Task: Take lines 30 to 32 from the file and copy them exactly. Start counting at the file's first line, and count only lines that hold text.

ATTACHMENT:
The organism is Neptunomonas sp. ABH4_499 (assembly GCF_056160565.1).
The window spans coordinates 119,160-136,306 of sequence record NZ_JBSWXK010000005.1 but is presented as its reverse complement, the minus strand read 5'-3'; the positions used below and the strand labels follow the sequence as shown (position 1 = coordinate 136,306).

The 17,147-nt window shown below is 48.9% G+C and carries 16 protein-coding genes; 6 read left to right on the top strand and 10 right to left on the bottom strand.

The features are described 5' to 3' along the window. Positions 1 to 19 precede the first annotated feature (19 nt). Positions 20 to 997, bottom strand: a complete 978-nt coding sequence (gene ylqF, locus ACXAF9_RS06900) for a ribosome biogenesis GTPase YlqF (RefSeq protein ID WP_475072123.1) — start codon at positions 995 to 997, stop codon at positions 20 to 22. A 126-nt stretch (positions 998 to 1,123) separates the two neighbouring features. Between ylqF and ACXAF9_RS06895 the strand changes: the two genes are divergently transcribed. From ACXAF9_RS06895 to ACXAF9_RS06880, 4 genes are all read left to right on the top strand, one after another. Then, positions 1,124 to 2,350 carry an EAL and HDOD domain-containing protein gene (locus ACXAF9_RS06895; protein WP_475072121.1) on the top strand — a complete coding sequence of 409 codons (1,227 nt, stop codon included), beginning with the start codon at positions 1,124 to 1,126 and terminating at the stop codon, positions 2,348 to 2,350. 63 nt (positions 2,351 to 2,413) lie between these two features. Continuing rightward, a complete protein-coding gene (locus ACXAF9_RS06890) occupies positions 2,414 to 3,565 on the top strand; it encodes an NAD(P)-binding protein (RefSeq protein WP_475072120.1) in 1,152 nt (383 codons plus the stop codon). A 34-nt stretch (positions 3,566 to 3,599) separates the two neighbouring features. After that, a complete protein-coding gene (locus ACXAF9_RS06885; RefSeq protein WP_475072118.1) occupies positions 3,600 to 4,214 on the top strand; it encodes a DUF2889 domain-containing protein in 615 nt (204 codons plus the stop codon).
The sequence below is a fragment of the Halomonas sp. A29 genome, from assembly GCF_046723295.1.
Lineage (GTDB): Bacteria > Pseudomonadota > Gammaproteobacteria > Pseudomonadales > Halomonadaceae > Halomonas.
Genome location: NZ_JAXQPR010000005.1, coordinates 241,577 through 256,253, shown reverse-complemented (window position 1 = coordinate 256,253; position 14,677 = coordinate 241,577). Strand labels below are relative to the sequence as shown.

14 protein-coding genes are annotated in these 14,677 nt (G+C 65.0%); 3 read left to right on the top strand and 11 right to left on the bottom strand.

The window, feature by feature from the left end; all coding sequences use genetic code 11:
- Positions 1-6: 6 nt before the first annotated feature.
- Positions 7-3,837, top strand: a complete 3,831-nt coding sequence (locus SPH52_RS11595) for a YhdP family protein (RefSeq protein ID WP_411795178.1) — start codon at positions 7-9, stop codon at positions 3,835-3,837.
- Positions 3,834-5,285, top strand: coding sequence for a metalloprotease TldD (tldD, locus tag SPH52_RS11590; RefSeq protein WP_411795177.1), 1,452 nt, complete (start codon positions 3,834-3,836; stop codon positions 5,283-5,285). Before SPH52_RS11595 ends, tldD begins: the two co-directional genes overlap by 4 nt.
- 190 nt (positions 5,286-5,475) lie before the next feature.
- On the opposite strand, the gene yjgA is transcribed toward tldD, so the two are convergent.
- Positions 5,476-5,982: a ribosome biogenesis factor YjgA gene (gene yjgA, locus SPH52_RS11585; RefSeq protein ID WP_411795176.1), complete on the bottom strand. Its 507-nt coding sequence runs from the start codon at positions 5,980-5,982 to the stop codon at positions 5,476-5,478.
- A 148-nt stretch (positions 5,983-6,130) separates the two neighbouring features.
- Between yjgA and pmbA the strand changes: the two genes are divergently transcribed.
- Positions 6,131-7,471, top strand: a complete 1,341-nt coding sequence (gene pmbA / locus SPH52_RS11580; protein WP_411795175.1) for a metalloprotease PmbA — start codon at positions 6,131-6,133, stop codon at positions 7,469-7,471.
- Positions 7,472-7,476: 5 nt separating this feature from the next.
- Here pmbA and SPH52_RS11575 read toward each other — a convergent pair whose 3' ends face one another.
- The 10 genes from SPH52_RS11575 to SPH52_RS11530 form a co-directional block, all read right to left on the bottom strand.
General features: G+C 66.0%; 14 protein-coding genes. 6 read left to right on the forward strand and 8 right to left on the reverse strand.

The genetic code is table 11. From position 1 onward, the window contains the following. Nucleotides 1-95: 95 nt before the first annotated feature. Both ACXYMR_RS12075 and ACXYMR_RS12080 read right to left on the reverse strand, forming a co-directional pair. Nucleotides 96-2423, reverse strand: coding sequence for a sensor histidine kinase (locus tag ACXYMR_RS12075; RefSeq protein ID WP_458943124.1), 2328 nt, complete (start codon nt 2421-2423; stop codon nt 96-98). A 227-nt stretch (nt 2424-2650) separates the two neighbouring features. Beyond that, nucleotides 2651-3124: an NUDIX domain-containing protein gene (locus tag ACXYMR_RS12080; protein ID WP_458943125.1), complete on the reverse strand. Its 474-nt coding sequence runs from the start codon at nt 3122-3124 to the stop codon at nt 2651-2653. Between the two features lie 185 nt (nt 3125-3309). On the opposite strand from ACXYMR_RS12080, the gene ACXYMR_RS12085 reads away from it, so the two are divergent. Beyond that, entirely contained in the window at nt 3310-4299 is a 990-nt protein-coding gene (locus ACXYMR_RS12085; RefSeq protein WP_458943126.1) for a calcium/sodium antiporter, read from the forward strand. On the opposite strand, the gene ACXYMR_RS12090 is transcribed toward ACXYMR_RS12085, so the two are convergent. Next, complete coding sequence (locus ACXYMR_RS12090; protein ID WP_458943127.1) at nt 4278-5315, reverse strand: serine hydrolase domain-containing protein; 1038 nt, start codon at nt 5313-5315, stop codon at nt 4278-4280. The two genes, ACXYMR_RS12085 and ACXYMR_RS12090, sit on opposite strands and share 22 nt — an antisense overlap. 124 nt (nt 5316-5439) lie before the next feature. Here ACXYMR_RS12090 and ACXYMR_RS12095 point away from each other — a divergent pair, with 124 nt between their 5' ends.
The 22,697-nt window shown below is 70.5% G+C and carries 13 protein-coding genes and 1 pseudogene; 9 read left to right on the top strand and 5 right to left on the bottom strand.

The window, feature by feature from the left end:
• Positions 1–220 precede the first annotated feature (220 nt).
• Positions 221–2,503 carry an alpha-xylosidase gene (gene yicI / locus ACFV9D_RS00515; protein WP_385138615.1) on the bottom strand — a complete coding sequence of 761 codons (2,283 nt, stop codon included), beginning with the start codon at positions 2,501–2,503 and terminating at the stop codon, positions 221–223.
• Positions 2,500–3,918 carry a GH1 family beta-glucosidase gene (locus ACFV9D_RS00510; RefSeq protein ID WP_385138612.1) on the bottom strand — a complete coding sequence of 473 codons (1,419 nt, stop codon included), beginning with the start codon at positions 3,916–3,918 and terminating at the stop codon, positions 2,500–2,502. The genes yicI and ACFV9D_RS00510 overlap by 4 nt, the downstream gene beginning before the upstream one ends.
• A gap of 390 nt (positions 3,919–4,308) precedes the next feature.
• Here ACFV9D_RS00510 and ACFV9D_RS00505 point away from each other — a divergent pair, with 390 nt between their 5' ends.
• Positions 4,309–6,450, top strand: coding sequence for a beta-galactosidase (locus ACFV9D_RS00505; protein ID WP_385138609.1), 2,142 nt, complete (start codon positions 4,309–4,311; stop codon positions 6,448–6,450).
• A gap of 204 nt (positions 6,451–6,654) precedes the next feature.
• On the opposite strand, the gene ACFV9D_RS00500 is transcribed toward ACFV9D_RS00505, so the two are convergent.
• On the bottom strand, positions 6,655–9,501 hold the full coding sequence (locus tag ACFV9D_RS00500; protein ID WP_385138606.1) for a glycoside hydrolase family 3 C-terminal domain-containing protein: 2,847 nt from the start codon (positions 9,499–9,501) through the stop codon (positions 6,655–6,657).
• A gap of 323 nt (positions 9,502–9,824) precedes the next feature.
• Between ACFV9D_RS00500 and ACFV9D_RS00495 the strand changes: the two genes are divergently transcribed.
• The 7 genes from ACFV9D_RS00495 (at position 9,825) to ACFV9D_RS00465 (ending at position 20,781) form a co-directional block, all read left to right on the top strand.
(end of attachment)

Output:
• Here ACFV9D_RS00510 and ACFV9D_RS00505 point away from each other — a divergent pair, with 390 nt between their 5' ends.
• Positions 4,309–6,450, top strand: coding sequence for a beta-galactosidase (locus ACFV9D_RS00505; protein ID WP_385138609.1), 2,142 nt, complete (start codon positions 4,309–4,311; stop codon positions 6,448–6,450).
• A gap of 204 nt (positions 6,451–6,654) precedes the next feature.